After the Australian-led military intervention in September 1999, she returned to a tearful reunion with her husband and began training. Pregnant with her fourth child, she ran barefoot in the smoldering capital city because her running shoes had been looted along with her other possessions. "I needed to keep going," she said. "Quitting was not an option."
Amaral, beaming, completed the final lap of the Olympic marathon to thunderous applause.
Because East Timor is not yet considered a fully independent country, but rather a United Nations protectorate, Amaral and the other three East Timorese Olympians --a marathoner, a boxer and a weight lifter -- marched under the Olympic flag and competed in white uniforms as individual Olympic athletes. At home in poverty- stricken East Timor, anyone with access to a television -- many crammed into churches -- watched spellbound and often in tears as Amaral and the other East Timorese athletes introduced their newfound freedom to the world. Amaral returned from Sydney and began training for the Arafura Games, determined to top her best time.
While training with the runners at the Taci-Tolu grounds, I found that each of them had a similarly remarkable story.
Xavier Dorego, the 25-year-old team clown and prankster, had secretly joined the Falantil resistance movement before the 1999 referendum. He fled into the dense Timorese hills when violence broke out and became the runner for the terrified population hiding in the forest. He would race two miles to the nearby town of Dare to secretly bring back Timorese doctors to treat wounded patients too afraid to seek medical care in the Indonesian-controlled towns. Dorego later led Australian troops on a rescue of the weakened forest population. In Dili, he learned that his cousin and his uncle had been shot and killed by militias.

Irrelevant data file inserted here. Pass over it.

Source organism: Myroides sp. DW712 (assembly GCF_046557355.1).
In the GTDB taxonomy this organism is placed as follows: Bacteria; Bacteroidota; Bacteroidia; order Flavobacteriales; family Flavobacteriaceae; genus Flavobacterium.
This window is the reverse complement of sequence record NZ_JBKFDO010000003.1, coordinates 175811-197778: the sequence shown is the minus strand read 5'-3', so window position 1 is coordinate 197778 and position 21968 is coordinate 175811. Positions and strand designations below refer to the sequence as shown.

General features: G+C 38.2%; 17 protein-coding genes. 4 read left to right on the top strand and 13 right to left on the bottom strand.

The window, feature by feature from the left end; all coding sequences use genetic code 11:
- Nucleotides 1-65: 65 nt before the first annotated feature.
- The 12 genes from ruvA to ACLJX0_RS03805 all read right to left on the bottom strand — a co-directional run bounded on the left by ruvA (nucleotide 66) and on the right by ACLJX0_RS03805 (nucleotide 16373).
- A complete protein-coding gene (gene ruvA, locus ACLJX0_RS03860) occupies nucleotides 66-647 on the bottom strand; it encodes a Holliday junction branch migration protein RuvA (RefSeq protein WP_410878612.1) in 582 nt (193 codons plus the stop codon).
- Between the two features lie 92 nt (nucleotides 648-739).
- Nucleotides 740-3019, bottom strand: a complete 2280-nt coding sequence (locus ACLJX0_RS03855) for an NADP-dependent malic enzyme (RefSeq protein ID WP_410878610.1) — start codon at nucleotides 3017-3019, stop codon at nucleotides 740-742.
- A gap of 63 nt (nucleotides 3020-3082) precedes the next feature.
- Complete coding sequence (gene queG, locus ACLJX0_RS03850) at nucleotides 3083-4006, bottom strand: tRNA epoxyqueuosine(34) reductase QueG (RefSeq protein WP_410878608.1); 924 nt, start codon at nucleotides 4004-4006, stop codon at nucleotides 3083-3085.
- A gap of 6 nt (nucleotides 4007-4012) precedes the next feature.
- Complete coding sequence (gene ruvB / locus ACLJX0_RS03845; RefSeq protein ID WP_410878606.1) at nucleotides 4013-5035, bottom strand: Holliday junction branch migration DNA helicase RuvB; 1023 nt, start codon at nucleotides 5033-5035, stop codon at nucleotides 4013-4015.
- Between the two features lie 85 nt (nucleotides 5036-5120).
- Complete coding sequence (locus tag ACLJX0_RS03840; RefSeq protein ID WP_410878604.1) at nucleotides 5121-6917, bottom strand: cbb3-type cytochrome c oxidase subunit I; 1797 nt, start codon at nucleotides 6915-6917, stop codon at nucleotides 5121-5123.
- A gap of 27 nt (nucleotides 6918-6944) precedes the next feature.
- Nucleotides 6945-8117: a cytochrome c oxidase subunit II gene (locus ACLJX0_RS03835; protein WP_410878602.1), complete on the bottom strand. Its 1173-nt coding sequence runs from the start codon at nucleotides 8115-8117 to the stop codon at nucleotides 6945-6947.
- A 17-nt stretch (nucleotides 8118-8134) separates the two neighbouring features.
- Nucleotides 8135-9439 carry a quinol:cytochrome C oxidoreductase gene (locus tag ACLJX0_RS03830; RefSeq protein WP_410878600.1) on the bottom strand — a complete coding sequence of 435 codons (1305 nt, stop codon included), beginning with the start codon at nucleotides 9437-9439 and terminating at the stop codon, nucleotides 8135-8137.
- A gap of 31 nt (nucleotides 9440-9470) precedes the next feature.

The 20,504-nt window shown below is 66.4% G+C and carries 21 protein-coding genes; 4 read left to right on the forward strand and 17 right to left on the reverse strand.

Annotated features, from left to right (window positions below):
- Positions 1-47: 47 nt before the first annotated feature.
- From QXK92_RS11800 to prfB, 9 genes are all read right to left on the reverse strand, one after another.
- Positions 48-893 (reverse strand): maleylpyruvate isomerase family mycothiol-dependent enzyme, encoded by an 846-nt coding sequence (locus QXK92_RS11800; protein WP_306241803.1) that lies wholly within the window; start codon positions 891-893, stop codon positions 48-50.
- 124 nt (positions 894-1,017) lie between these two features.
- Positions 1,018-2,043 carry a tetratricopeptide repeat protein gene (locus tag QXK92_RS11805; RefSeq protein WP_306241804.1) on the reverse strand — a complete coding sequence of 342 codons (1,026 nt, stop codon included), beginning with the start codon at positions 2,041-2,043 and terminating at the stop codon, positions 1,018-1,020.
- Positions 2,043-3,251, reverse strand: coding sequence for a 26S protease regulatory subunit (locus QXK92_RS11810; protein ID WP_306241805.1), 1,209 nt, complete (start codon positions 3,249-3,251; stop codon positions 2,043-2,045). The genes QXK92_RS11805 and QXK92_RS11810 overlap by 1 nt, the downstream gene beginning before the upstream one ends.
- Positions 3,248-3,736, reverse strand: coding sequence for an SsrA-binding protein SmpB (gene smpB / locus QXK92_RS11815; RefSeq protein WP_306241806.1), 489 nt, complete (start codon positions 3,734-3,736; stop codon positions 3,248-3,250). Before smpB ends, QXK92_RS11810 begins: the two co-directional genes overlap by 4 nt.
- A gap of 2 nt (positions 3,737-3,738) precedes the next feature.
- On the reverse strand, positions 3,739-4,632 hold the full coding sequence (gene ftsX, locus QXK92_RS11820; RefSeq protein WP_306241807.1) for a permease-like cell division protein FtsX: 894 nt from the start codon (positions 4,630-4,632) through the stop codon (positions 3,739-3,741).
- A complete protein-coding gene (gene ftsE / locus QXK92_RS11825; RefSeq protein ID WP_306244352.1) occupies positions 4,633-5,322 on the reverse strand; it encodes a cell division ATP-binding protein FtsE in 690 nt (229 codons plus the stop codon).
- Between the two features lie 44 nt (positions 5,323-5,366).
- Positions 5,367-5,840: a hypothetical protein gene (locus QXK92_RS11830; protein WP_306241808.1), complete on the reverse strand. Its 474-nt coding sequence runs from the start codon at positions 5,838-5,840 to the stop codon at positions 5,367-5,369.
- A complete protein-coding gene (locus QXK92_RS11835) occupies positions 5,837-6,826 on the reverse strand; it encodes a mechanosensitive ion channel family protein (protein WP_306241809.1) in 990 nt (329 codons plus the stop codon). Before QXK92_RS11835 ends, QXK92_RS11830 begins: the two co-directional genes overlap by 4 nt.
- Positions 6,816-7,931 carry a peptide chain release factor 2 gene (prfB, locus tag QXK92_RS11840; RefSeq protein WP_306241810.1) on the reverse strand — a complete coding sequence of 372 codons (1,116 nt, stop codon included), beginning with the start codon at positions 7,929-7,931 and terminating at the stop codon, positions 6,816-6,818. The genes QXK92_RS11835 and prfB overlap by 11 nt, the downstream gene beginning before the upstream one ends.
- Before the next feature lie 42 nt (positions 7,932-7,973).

"I run to honor their memory," he said.
Mariana Dias Ximenes, a thoughtful and cherubic 19-year-old, returned from the hills after the Australian intervention and saw the Dili harbor filled with the bloated bodies of the dead. But as Ximenes watched her friends Amaral and Calisto Da Costa, the men's marathoner, running in the Olympics less than a year later, she vowed that she would make it to the 2004 Athens Games to "do my best for my country, East Timor."
She finishes each 13-mile training run with intense 200-meter sprints.
The shy middle-distance runner Elvibno Da Silva, 21, ran to join his uncle in the mountain town of Ossu when the violence broke out, only to see his uncle murdered by militias the day he arrived. Escaping back to militia-controlled Dili, he pretended to be an Indonesian supporter. Da Silva is still haunted by the memory of watching helplessly as a friend, the boxer Americo Thomas, was shot and killed in front of the Dili sports center. He runs with the quiet determination of a man who has seen the depths of despair, but who has chosen to follow the path of hope.
While I was there, the workout schedule was supplemented by four discussion sessions with Xanana Gusmao, the father of East Timorese independence.